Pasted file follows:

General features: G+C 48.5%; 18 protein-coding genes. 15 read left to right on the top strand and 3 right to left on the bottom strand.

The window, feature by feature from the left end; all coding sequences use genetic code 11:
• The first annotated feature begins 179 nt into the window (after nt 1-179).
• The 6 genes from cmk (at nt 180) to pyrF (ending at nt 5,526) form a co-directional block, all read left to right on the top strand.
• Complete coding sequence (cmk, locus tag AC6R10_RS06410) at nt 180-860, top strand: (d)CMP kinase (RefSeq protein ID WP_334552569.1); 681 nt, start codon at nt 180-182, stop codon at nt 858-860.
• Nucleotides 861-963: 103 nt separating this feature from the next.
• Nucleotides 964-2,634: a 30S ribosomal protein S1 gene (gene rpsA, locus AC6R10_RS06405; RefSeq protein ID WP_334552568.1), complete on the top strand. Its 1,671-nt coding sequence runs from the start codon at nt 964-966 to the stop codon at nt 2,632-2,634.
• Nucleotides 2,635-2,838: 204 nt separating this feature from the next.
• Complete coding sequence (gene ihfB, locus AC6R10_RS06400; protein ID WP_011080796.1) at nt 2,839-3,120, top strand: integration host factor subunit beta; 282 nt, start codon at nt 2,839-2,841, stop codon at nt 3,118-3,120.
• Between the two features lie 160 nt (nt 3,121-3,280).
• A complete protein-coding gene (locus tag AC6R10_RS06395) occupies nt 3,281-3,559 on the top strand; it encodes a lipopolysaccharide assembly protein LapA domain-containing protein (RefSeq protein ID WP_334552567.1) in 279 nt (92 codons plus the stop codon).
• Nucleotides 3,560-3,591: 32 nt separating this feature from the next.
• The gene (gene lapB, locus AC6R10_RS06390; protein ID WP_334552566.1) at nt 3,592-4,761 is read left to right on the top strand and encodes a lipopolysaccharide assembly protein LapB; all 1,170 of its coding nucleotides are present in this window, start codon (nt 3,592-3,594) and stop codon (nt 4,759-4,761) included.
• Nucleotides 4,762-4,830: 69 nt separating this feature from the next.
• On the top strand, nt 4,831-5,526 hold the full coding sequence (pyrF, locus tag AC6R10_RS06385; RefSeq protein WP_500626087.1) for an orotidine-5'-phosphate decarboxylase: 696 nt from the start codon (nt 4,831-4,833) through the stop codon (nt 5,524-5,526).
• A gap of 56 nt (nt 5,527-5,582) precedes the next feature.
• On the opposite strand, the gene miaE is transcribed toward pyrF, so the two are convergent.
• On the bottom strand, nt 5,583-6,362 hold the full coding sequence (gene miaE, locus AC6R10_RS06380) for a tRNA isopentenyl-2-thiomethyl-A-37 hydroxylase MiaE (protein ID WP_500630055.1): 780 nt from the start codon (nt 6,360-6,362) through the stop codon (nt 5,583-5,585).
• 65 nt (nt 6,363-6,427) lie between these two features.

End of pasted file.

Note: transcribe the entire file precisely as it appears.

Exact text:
General features: G+C 48.5%; 18 protein-coding genes. 15 read left to right on the top strand and 3 right to left on the bottom strand.

The window, feature by feature from the left end; all coding sequences use genetic code 11:
• The first annotated feature begins 179 nt into the window (after nt 1-179).
• The 6 genes from cmk (at nt 180) to pyrF (ending at nt 5,526) form a co-directional block, all read left to right on the top strand.
• Complete coding sequence (cmk, locus tag AC6R10_RS06410) at nt 180-860, top strand: (d)CMP kinase (RefSeq protein ID WP_334552569.1); 681 nt, start codon at nt 180-182, stop codon at nt 858-860.
• Nucleotides 861-963: 103 nt separating this feature from the next.
• Nucleotides 964-2,634: a 30S ribosomal protein S1 gene (gene rpsA, locus AC6R10_RS06405; RefSeq protein ID WP_334552568.1), complete on the top strand. Its 1,671-nt coding sequence runs from the start codon at nt 964-966 to the stop codon at nt 2,632-2,634.
• Nucleotides 2,635-2,838: 204 nt separating this feature from the next.
• Complete coding sequence (gene ihfB, locus AC6R10_RS06400; protein ID WP_011080796.1) at nt 2,839-3,120, top strand: integration host factor subunit beta; 282 nt, start codon at nt 2,839-2,841, stop codon at nt 3,118-3,120.
• Between the two features lie 160 nt (nt 3,121-3,280).
• A complete protein-coding gene (locus tag AC6R10_RS06395) occupies nt 3,281-3,559 on the top strand; it encodes a lipopolysaccharide assembly protein LapA domain-containing protein (RefSeq protein ID WP_334552567.1) in 279 nt (92 codons plus the stop codon).
• Nucleotides 3,560-3,591: 32 nt separating this feature from the next.
• The gene (gene lapB, locus AC6R10_RS06390; protein ID WP_334552566.1) at nt 3,592-4,761 is read left to right on the top strand and encodes a lipopolysaccharide assembly protein LapB; all 1,170 of its coding nucleotides are present in this window, start codon (nt 3,592-3,594) and stop codon (nt 4,759-4,761) included.
• Nucleotides 4,762-4,830: 69 nt separating this feature from the next.
• On the top strand, nt 4,831-5,526 hold the full coding sequence (pyrF, locus tag AC6R10_RS06385; RefSeq protein WP_500626087.1) for an orotidine-5'-phosphate decarboxylase: 696 nt from the start codon (nt 4,831-4,833) through the stop codon (nt 5,524-5,526).
• A gap of 56 nt (nt 5,527-5,582) precedes the next feature.
• On the opposite strand, the gene miaE is transcribed toward pyrF, so the two are convergent.
• On the bottom strand, nt 5,583-6,362 hold the full coding sequence (gene miaE, locus AC6R10_RS06380) for a tRNA isopentenyl-2-thiomethyl-A-37 hydroxylase MiaE (protein ID WP_500630055.1): 780 nt from the start codon (nt 6,360-6,362) through the stop codon (nt 5,583-5,585).
• 65 nt (nt 6,363-6,427) lie between these two features.